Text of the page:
## Tuesday, October 8, 2013

### Financial Mathematics: Perpetuities

So we're continuing our look at annuities. A perpetuity is an annuity that continues to make payments indefinitely or perpetually, hence the name perpetuity.

For simplicity, we shall make our usual assumptions:
1. All payments are made in equal amounts.
2. The payments are made at equal intervals (specified as a fraction of a year).
3. There is no possibility to alter either the times or the amounts of the payments (e.g. no prepayments).
Scenario 1: Annual Payments

We'll begin by assuming that the payments are made once per year. We'll assume that each payment is of the amount $C$ and is discounted at the interest rate $i$.

The present value of a stream of payments that continue forever is given by:
\begin{align*} PV &= \frac{C}{(1+i)} + \frac{C}{(1+i)^2} + \frac{C}{(1+i)^3} + . . . \\ &= \sum_{j=0}^{\infty} \frac{C}{1+i} \frac{1}{(1+i)^j} \end{align*}
And we, once again, have our geometric series. Our $a=\frac{C}{1+i}$ and our $r=\frac{1}{1+i}$. But there's a catch here.

What we're actually doing is adding up an infinite number of items. What guarantees that this doesn't just add up to infinity?

Recall, that in order to guarantee that this series converges, $|r|<1$. That basically means that $i>0$. That's not going to usually be a problem here since we normally deal with positive interest rates.

Observing all of that we can now show that the series converges to:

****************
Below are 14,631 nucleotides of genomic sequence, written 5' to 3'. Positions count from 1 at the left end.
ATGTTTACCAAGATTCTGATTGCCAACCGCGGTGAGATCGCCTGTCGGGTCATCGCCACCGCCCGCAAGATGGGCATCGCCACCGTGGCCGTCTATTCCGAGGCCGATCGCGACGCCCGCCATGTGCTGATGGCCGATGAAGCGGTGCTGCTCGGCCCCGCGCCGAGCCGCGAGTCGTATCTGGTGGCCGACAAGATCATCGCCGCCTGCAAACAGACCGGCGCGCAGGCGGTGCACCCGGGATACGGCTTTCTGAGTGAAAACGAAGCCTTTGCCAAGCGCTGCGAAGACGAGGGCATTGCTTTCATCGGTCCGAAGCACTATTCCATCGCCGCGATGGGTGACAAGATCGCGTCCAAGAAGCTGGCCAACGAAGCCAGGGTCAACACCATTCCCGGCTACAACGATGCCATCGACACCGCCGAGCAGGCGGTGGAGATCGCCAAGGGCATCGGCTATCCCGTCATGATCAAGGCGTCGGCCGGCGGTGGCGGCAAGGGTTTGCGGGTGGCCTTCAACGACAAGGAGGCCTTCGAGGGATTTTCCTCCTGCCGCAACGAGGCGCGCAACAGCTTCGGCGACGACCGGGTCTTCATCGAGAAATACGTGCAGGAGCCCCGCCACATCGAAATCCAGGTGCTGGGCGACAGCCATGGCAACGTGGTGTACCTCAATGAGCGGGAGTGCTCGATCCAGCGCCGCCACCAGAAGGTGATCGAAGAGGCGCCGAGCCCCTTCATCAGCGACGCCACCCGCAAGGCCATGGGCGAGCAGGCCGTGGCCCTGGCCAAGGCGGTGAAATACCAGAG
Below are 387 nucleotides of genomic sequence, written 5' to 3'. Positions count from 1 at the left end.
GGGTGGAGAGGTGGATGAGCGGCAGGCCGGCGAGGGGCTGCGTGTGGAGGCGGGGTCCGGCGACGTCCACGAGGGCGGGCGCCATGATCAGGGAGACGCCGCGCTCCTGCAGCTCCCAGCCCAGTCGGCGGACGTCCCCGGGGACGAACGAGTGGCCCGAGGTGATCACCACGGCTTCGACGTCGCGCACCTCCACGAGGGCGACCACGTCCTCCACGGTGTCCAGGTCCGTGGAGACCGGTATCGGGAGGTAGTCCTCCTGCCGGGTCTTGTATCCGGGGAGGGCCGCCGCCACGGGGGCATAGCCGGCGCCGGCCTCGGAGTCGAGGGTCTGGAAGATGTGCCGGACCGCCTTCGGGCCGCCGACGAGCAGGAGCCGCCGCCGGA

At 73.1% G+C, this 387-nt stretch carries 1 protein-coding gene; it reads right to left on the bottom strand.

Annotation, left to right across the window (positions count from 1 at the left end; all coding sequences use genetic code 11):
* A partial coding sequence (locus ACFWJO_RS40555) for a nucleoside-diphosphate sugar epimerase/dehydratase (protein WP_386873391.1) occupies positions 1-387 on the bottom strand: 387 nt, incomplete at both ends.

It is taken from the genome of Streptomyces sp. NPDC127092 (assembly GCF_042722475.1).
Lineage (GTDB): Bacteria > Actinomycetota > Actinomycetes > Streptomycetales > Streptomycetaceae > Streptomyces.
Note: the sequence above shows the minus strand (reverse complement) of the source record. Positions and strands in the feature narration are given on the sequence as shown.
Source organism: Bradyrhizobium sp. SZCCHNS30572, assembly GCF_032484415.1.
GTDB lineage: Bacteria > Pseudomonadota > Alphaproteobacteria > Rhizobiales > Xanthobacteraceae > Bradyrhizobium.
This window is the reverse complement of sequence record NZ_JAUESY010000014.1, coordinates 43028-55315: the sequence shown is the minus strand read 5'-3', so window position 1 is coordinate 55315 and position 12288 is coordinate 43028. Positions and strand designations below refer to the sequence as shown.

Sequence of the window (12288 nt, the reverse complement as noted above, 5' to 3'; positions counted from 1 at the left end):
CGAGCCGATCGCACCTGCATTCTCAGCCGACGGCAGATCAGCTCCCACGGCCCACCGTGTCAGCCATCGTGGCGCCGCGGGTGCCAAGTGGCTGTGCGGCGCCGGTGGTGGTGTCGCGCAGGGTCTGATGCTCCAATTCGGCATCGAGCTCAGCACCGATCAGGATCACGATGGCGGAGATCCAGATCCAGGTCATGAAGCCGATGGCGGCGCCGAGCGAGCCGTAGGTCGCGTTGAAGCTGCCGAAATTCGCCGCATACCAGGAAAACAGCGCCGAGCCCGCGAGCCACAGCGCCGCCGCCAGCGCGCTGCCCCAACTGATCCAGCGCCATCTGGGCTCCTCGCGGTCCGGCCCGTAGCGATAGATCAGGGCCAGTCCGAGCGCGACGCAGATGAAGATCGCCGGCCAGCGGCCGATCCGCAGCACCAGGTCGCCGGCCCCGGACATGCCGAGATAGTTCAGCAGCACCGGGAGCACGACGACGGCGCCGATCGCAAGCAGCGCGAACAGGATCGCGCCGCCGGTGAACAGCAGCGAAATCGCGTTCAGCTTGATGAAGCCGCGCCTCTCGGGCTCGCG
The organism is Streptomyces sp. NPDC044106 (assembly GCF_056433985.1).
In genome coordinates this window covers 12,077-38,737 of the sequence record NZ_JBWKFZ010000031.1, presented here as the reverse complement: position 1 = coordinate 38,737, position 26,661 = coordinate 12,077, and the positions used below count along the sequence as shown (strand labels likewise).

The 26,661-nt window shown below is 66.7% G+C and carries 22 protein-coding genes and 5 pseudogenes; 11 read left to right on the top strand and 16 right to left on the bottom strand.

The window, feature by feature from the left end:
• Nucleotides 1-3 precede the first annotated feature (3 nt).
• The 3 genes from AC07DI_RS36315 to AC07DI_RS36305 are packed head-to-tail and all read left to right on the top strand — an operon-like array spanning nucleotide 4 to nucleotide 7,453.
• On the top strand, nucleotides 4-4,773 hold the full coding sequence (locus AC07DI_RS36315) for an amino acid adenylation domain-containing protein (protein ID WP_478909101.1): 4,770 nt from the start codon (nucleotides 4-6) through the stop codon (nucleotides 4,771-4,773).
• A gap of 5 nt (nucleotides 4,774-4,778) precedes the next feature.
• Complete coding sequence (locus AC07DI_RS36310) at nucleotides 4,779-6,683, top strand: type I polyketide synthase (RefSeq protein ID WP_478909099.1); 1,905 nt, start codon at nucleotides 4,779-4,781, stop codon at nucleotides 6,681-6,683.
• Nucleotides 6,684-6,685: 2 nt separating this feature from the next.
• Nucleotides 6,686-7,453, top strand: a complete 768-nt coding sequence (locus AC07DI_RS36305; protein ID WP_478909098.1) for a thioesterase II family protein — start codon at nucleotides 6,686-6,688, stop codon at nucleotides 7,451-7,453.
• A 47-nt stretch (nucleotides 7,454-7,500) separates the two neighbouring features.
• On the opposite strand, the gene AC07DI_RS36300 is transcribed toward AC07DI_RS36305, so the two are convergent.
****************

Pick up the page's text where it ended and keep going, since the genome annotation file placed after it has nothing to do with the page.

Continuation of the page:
\begin{align*} PV &= \frac{C}{1+i}\frac{1}{1-(1+i)^{-1}} \\ &= \frac{C}{i} \end{align*}
Now there was actually another way to derive this. Recall that for the finite series, the present value is given by:
$$PV = C\frac{1-(1+i)^{-t}}{i}$$
Now we take the limit as $t \to \infty$. What happens is that as $t$ gets very large, $(1+i)^{-t}$ gets very small, converging to 0. That ends up producing the same result we had above.

Scenario 2: Periodic Payments

So now we'll assume that there are $n$ payments per year in which each payment is $C/n$. The setup looks about like this:
\begin{align*} PV &= \frac{C/n}{(1+\frac{i}{n})} + \frac{C/n}{(1+\frac{i}{n})^2} + \frac{C/n}{(1+\frac{i}{n})^3} + . . . \\ &= \sum_{j=0}^{\infty} \frac{C}{n(1+\frac{i}{n})} \frac{1}{(1+\frac{i}{n})^j} \end{align*}
We have our friend the geometric series again where $a=\frac{C}{n(1+\frac{i}{n})}$ and $r=(1+\frac{i}{n})^{-j}$. And just as we did before, we need to assume that $i>0$ to make sure that this series converges. The result then is this:
\begin{align*} PV &= \frac{C}{n(1+\frac{i}{n})}\frac{1}{1-(1+\frac{i}{n})^{-1}} \\ &= \frac{C}{i} \end{align*}
So the periodic payments for the perpetuity is identical to the annual payments. The value is always the same.

And just like we did above, we can actually derive it using the result from the finite series:
\begin{align*} PV &= \lim_{t \to \infty} C \frac{1-(1+\frac{i}{n})^{-t \times n}}{i} \\ &= \frac{C}{i} \end{align*}

Example

Suppose that there is a perpetuity that pays $\$10 $per year and is currently selling for$ \$125$. What's the effective interest rate on this perpetuity?

We can rearrange the equation as follows:
$$i = \frac{C}{PV}$$
We then substitute $C=\$10 $and$ PV = \$125$:
\begin{align*} i &= \frac{ \10}{ \125} \\ &= 8 \% \end{align*}

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